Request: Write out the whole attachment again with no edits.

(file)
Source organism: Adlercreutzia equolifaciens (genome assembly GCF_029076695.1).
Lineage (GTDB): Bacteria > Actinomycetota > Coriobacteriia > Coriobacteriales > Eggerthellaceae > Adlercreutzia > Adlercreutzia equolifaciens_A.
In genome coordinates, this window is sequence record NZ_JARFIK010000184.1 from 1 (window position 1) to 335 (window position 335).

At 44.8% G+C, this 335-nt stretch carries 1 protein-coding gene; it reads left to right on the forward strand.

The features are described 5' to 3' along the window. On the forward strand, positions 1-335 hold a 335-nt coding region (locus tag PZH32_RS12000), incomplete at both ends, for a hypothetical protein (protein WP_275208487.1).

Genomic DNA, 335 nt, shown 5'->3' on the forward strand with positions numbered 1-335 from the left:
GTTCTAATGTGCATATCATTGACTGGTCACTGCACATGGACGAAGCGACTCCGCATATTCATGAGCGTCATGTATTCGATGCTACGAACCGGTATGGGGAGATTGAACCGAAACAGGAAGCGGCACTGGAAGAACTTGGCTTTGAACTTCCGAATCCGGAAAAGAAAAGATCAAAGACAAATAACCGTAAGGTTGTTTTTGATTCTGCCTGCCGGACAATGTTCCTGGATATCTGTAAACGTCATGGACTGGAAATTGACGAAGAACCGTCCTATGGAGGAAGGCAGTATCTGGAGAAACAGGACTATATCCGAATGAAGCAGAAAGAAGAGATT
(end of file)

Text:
Source organism: Adlercreutzia equolifaciens (genome assembly GCF_029076695.1).
Lineage (GTDB): Bacteria > Actinomycetota > Coriobacteriia > Coriobacteriales > Eggerthellaceae > Adlercreutzia > Adlercreutzia equolifaciens_A.
In genome coordinates, this window is sequence record NZ_JARFIK010000184.1 from 1 (window position 1) to 335 (window position 335).

At 44.8% G+C, this 335-nt stretch carries 1 protein-coding gene; it reads left to right on the forward strand.

The features are described 5' to 3' along the window. On the forward strand, positions 1-335 hold a 335-nt coding region (locus tag PZH32_RS12000), incomplete at both ends, for a hypothetical protein (protein WP_275208487.1).

Genomic DNA, 335 nt, shown 5'->3' on the forward strand with positions numbered 1-335 from the left:
GTTCTAATGTGCATATCATTGACTGGTCACTGCACATGGACGAAGCGACTCCGCATATTCATGAGCGTCATGTATTCGATGCTACGAACCGGTATGGGGAGATTGAACCGAAACAGGAAGCGGCACTGGAAGAACTTGGCTTTGAACTTCCGAATCCGGAAAAGAAAAGATCAAAGACAAATAACCGTAAGGTTGTTTTTGATTCTGCCTGCCGGACAATGTTCCTGGATATCTGTAAACGTCATGGACTGGAAATTGACGAAGAACCGTCCTATGGAGGAAGGCAGTATCTGGAGAAACAGGACTATATCCGAATGAAGCAGAAAGAAGAGATT